Increased attention has been focused on the country’s racial divide after last week’s shootings of nine worshippers at Charleston, South Carolina’s historic Emanuel A.M.E. Church. The accused attacker is a white, 21-year-old, high-school dropout who apparently despised black people.
A manifesto purported to be written by the suspect, Dylann Roof, was uncovered and published over the weekend. In it, “he identifies himself as a white nationalist and says he was ‘truly awakened’ to his beliefs after reading the online propaganda of the Council of Conservative Citizens, a notorious, racist hate group,” said Richard Cohen, president of the Southern Poverty Law Center, in a statement Saturday.
Such groups are identified on the organization’s Hate Map, which draws from deep field reporting on various racist, anti-Semitic and other hate groups throughout the country. Nineteen are in South Carolina.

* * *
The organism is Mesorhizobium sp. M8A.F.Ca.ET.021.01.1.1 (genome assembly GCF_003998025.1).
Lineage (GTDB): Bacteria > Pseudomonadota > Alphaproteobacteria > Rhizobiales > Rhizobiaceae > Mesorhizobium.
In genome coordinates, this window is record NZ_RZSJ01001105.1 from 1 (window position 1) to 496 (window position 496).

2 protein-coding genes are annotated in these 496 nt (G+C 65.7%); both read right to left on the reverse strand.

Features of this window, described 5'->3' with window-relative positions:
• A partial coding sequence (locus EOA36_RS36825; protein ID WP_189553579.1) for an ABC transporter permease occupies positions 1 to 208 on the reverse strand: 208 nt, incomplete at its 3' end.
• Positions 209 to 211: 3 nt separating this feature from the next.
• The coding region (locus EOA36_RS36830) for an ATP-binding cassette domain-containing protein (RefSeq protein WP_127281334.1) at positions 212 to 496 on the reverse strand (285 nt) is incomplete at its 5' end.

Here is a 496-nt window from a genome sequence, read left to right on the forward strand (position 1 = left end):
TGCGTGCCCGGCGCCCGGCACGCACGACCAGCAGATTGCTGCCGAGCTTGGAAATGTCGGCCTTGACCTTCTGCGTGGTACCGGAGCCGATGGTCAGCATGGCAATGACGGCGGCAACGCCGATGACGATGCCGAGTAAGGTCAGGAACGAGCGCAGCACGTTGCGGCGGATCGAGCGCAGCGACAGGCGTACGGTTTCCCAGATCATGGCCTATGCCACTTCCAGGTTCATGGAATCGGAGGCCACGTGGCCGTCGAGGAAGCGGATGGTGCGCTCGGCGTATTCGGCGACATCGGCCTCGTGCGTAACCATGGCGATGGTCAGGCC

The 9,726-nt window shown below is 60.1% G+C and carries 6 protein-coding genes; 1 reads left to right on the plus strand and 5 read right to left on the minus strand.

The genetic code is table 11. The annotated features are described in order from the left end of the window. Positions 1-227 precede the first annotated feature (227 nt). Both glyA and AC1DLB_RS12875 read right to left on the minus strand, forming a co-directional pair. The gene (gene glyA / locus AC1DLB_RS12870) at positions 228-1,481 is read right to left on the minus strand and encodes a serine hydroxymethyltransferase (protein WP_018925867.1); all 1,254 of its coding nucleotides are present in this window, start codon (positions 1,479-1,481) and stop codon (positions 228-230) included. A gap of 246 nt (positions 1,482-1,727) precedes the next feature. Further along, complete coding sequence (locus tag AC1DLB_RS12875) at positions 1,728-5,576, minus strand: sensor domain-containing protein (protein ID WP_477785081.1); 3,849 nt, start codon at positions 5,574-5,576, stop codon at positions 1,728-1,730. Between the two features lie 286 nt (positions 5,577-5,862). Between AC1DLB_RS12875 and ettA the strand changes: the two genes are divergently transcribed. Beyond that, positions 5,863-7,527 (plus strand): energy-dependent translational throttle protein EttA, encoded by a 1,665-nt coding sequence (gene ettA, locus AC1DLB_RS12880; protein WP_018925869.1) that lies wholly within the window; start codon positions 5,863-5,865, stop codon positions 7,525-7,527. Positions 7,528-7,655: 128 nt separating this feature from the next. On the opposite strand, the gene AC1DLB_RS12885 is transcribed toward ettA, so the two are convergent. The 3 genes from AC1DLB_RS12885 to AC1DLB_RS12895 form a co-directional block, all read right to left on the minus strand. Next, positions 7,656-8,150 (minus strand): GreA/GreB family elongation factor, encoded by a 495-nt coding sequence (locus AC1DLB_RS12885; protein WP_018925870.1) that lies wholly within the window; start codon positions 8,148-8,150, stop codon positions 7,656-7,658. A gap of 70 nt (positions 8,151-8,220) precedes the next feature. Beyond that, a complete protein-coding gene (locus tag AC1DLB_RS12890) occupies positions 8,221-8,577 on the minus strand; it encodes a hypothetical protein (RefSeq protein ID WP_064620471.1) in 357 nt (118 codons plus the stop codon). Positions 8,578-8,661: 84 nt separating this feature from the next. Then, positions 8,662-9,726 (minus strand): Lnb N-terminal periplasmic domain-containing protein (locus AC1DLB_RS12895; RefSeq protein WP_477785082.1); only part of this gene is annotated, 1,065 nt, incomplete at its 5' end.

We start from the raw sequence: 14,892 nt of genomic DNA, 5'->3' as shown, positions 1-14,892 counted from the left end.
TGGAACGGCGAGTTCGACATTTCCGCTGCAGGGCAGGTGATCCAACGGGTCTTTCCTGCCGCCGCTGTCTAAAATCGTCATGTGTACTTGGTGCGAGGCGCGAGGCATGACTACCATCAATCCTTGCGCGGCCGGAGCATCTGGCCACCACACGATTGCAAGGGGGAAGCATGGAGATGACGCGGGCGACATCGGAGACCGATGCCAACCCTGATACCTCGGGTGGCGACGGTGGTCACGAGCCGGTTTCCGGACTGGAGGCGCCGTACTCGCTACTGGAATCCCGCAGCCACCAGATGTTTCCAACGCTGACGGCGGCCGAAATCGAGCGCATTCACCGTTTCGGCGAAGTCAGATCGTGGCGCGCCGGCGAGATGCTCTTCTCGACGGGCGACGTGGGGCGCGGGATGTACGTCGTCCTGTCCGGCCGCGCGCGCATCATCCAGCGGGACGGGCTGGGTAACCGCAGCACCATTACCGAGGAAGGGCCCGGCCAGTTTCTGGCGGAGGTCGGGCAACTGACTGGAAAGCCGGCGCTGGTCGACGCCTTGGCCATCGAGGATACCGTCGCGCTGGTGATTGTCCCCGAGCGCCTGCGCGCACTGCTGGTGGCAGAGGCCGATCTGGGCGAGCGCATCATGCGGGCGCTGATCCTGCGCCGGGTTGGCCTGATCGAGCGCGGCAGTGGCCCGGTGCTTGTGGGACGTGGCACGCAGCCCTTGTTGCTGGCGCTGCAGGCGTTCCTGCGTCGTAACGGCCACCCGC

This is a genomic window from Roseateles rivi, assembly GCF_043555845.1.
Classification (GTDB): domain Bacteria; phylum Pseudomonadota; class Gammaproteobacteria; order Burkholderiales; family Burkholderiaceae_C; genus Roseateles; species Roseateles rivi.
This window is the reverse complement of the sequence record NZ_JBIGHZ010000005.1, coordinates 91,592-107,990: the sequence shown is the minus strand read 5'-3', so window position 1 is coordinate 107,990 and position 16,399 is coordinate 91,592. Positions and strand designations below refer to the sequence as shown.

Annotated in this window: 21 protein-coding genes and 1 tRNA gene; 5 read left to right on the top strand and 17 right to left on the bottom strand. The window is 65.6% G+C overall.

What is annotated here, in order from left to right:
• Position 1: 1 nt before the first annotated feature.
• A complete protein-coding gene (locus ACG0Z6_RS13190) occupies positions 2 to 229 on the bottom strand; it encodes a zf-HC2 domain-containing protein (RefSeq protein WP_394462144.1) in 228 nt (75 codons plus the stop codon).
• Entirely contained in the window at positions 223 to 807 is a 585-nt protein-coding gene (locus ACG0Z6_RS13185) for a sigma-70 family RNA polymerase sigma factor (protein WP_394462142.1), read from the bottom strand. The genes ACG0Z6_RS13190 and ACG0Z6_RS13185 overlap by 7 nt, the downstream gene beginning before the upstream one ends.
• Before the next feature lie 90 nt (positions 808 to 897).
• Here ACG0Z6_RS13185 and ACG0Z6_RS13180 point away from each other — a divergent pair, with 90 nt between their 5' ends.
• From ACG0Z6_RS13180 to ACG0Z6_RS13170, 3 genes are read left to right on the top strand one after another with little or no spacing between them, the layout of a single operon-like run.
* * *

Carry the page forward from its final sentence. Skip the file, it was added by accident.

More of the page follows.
There are 784 such groups, with California and Florida among the leaders. It isn’t only a Southern deal, either. New York and Pennsylvania have healthy shares too.
Virginia has 27, including two in Richmond. One is the Nation of Islam, which the Southern Poverty Law Center has designated as anti-Semitic. Another is the Confederate Hammerskins, a skinhead group founded in Dallas in 1988 that uses rock music to push the ideas of white supremacy. The National Socialist Movement, a neo-Nazi outfit, has a branch in Chesterfield County.
The center also lists the Public Advocate of the United States as an anti-gay group based in Falls Church. It’s led by Eugene Delgaudio, a fiery, hard-right politician who’s served on the board of supervisors in Loudoun County for many years.
The propaganda from such groups can push dangerous narratives, Cohen said: “Roof fits the profile of the lone wolf terrorist radicalized in the echo chamber of racist websites that increasingly promote a global white nationalist agenda.”